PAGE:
CATHERINE (TROTTER) COCKBURN 1679-1749 (Researched by Keith Robertson Longhorsley LHS)

Early Life

Catharine was born on 16 August 1679 in London.

Both her parents were Scottish.

Her father, David Trotter was a commodore in the Royal Navy and was a favourite of King Charles II. He assisted in the demolition of Tangier in 1683 and was then sent to protect the fleet of the Turkish Company, during this campaign he died of plague at Alexandretta in 1684.

Her mother was Sarah Bellenden, a close relation of Lord Bellenden.

Following the death of David Trotter, the family received a pension from the Admiralty and then, following the death of King Charles, an allowance of 20s a year from Queen Anne.

Little is known of Catharine’s early life other than that she taught herself French and obtained help in learning Latin and Logic.

Literary Fame and Success

In 1693, she produced her “Verses written at the age of fourteen, and sent to Beville Higgins on his sickness and recovery from the small-pox”. Higgins was a well-known writer and wit and it is thought that this resulted in Catharine being introduced to William Congreve and Dryden. In the same year the short novel “Olinda’s Adventures” was published anonymously and in later editions, it was attributed to Catharine Trotter.

Her first play, “Agnes de Castro” was written in 1697. She also sent verses to Congreve who praised her work. Her second play “The Fatal Friendship” was also written in 1697, with Congreve acting as her literary adviser. The play was well received. This was followed in 1700, by the publication of her only comedy, “Most Votes Carry It “and in 1701 her play “The Unhappy Penitent” was performed at Drury Lane Theatre. At this point, she left London.

In 1702, Catharine published her major philosophical work “A Defence of Mr. Locke’s ‘Essay of Human Understanding’”. Locke received a copy and sent Catharine a letter of appreciation and a present of books. Later she defended the philosopher Lady Masham against Thomas Burnet’s charge that Lady Masham’s essays had been written by Locke.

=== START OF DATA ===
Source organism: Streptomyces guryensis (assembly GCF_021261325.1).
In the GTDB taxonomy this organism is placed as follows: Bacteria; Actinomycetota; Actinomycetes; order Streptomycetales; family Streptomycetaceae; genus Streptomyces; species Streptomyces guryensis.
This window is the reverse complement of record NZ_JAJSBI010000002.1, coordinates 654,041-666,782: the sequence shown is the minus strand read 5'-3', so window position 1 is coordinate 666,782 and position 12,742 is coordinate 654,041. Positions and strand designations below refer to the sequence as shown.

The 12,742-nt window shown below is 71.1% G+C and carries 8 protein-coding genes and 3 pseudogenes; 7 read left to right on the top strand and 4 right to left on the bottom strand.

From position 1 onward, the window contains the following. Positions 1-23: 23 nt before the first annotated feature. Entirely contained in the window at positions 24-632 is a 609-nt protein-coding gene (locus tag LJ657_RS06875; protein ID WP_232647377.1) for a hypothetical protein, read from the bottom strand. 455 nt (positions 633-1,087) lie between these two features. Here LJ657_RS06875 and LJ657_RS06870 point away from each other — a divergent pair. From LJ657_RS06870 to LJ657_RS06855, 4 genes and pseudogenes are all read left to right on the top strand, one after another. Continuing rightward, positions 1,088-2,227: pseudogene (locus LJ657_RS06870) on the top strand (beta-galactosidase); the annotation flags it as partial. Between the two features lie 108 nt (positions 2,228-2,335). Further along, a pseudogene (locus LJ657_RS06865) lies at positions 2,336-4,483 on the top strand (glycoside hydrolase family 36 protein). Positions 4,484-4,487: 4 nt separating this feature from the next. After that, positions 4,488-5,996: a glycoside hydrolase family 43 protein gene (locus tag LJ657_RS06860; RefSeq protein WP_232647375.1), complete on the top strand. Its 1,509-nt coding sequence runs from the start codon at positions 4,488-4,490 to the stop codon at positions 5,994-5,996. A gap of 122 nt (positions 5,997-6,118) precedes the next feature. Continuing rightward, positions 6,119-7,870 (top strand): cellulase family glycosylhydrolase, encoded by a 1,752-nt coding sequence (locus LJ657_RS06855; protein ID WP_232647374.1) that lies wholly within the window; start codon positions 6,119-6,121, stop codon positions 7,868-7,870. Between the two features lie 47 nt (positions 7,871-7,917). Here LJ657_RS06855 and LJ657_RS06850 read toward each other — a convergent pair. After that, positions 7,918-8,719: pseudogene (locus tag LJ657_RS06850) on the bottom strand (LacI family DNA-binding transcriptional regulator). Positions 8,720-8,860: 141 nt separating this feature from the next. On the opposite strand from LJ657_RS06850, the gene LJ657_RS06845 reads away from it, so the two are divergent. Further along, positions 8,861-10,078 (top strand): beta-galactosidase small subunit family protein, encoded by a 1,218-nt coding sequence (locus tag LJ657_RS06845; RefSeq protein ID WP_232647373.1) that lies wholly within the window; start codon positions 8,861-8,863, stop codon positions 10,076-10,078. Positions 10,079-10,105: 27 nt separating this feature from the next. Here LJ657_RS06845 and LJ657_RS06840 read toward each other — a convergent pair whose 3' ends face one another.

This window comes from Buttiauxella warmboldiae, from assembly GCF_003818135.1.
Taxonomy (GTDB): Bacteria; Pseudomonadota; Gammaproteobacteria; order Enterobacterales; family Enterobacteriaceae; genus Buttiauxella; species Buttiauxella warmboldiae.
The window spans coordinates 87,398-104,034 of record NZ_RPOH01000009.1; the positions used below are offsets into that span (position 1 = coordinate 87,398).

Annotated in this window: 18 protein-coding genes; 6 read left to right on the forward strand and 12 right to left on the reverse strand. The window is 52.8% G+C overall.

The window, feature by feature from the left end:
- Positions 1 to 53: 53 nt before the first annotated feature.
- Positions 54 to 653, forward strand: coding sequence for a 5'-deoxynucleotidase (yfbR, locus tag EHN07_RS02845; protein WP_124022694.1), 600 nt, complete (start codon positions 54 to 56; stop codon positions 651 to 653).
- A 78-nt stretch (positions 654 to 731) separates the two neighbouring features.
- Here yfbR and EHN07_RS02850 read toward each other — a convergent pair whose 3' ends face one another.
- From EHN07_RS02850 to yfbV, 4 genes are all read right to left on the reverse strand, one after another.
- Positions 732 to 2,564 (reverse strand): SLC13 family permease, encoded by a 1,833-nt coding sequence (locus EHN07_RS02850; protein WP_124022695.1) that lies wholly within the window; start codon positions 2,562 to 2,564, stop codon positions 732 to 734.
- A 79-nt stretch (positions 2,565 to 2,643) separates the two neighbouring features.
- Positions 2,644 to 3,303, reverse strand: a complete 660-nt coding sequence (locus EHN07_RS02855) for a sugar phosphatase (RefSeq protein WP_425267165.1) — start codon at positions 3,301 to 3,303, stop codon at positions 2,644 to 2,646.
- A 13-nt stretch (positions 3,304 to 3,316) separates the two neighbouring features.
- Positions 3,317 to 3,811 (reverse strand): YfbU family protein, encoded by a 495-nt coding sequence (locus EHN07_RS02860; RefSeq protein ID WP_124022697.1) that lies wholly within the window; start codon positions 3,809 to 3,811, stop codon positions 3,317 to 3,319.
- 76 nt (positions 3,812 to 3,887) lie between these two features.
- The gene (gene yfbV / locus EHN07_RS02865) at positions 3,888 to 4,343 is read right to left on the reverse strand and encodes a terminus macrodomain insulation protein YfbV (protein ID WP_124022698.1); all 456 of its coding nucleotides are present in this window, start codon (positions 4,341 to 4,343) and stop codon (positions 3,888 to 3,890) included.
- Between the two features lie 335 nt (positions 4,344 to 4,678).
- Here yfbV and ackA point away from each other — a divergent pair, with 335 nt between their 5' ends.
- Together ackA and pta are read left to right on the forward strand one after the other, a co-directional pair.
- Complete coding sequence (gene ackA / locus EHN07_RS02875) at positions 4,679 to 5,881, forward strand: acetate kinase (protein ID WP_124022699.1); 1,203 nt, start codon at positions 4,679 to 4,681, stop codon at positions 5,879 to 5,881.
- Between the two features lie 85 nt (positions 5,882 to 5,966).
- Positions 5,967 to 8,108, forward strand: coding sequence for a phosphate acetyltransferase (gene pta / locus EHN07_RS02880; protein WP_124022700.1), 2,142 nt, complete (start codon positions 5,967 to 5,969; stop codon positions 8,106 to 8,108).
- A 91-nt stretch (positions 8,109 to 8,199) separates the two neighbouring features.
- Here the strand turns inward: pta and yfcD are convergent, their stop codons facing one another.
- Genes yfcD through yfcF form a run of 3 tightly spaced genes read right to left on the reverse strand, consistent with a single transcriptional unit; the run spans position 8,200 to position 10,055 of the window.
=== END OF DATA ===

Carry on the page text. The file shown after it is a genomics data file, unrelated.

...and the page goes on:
Catherine’s next work, the tragedy “The Revolution of Sweden”, was completed in 1703 and sent to Congreve who suggested several changes. Catherine returned to London and completed the play in 1704. In the same year, she published verses in honour of the Duke of Marlborough’s victory, which was highly praised. In 1706 “The Revolution in Sweden” was performed at the Queen’s Theatre, Haymarket, but only ran for six days.

Catherine also published several poems, including being one of the “Nine Muses” who published poems to mark the death of Dryden. She was famous in literary circles and was well connected in London society.

Marriage and Family

In 1708, she married Patrick Cockburn, a clergyman. They moved to Nayland near Colchester. It is not known how long they stayed in Nayland, but they returned to London before 1714, as Patrick Cockburn became the curate of St Dunstan’s Fleet Street.

They had a son, John, and three daughters: Mary, Catharine and Grissel.

The Reverend Cockburn achieved national notice in 1714 when he refused to take an oath of Abjuration, renouncing the Stewart claim to the throne. As a result of this, he was dismissed from his post at St Dunstan’s and the family experienced a period of great poverty.

In 1726, the family’s fortunes recovered when Mr. Cockburn relented and took the Oath. At this time, Catherine rewrites her comedy “Love at Last” under the title “The Honourable Deceivers”. She also wrote a “Vindication of Mr. Locke’s Christian Principles from the Injurious Imputations of Dr. Holdsworth”, but was unable to find a publisher.